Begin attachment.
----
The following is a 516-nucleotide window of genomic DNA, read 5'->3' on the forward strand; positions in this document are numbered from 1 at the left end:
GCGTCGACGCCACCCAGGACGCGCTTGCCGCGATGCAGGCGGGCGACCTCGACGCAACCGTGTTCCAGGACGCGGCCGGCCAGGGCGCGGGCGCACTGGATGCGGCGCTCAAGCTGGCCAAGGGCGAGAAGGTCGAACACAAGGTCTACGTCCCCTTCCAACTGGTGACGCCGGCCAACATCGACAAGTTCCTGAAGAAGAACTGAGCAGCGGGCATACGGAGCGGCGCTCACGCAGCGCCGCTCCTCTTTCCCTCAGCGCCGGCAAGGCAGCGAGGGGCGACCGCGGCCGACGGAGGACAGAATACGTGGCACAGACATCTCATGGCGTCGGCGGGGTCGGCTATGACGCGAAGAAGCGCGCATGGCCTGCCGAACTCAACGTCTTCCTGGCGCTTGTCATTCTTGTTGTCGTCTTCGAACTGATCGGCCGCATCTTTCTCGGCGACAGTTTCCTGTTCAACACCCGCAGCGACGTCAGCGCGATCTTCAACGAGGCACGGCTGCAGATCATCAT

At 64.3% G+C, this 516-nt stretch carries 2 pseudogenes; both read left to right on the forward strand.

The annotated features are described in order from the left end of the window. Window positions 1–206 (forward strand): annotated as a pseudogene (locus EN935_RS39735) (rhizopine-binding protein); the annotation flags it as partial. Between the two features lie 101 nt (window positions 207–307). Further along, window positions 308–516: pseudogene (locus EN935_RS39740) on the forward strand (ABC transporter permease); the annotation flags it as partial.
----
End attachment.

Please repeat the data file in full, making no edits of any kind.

The following is a 516-nucleotide window of genomic DNA, read 5'->3' on the forward strand; positions in this document are numbered from 1 at the left end:
GCGTCGACGCCACCCAGGACGCGCTTGCCGCGATGCAGGCGGGCGACCTCGACGCAACCGTGTTCCAGGACGCGGCCGGCCAGGGCGCGGGCGCACTGGATGCGGCGCTCAAGCTGGCCAAGGGCGAGAAGGTCGAACACAAGGTCTACGTCCCCTTCCAACTGGTGACGCCGGCCAACATCGACAAGTTCCTGAAGAAGAACTGAGCAGCGGGCATACGGAGCGGCGCTCACGCAGCGCCGCTCCTCTTTCCCTCAGCGCCGGCAAGGCAGCGAGGGGCGACCGCGGCCGACGGAGGACAGAATACGTGGCACAGACATCTCATGGCGTCGGCGGGGTCGGCTATGACGCGAAGAAGCGCGCATGGCCTGCCGAACTCAACGTCTTCCTGGCGCTTGTCATTCTTGTTGTCGTCTTCGAACTGATCGGCCGCATCTTTCTCGGCGACAGTTTCCTGTTCAACACCCGCAGCGACGTCAGCGCGATCTTCAACGAGGCACGGCTGCAGATCATCAT

At 64.3% G+C, this 516-nt stretch carries 2 pseudogenes; both read left to right on the forward strand.

The annotated features are described in order from the left end of the window. Window positions 1–206 (forward strand): annotated as a pseudogene (locus EN935_RS39735) (rhizopine-binding protein); the annotation flags it as partial. Between the two features lie 101 nt (window positions 207–307). Further along, window positions 308–516: pseudogene (locus EN935_RS39740) on the forward strand (ABC transporter permease); the annotation flags it as partial.